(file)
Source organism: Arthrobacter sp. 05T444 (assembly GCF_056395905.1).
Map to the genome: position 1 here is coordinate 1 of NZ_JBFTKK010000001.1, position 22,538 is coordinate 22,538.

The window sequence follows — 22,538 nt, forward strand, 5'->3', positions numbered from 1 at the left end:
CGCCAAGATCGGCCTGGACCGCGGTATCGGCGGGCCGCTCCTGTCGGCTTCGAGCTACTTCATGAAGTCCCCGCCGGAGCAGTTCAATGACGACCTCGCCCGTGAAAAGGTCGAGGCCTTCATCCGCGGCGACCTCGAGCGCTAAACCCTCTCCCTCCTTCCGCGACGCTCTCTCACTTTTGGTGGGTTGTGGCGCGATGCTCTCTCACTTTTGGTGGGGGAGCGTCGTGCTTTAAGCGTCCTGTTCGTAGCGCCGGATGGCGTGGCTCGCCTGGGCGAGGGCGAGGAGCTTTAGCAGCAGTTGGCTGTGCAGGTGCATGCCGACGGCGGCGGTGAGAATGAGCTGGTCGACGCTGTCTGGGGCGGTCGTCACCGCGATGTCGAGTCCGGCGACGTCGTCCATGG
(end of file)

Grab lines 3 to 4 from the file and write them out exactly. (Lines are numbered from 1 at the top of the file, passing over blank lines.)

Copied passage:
The window sequence follows — 22,538 nt, forward strand, 5'->3', positions numbered from 1 at the left end:
CGCCAAGATCGGCCTGGACCGCGGTATCGGCGGGCCGCTCCTGTCGGCTTCGAGCTACTTCATGAAGTCCCCGCCGGAGCAGTTCAATGACGACCTCGCCCGTGAAAAGGTCGAGGCCTTCATCCGCGGCGACCTCGAGCGCTAAACCCTCTCCCTCCTTCCGCGACGCTCTCTCACTTTTGGTGGGTTGTGGCGCGATGCTCTCTCACTTTTGGTGGGGGAGCGTCGTGCTTTAAGCGTCCTGTTCGTAGCGCCGGATGGCGTGGCTCGCCTGGGCGAGGGCGAGGAGCTTTAGCAGCAGTTGGCTGTGCAGGTGCATGCCGACGGCGGCGGTGAGAATGAGCTGGTCGACGCTGTCTGGGGCGGTCGTCACCGCGATGTCGAGTCCGGCGACGTCGTCCATGG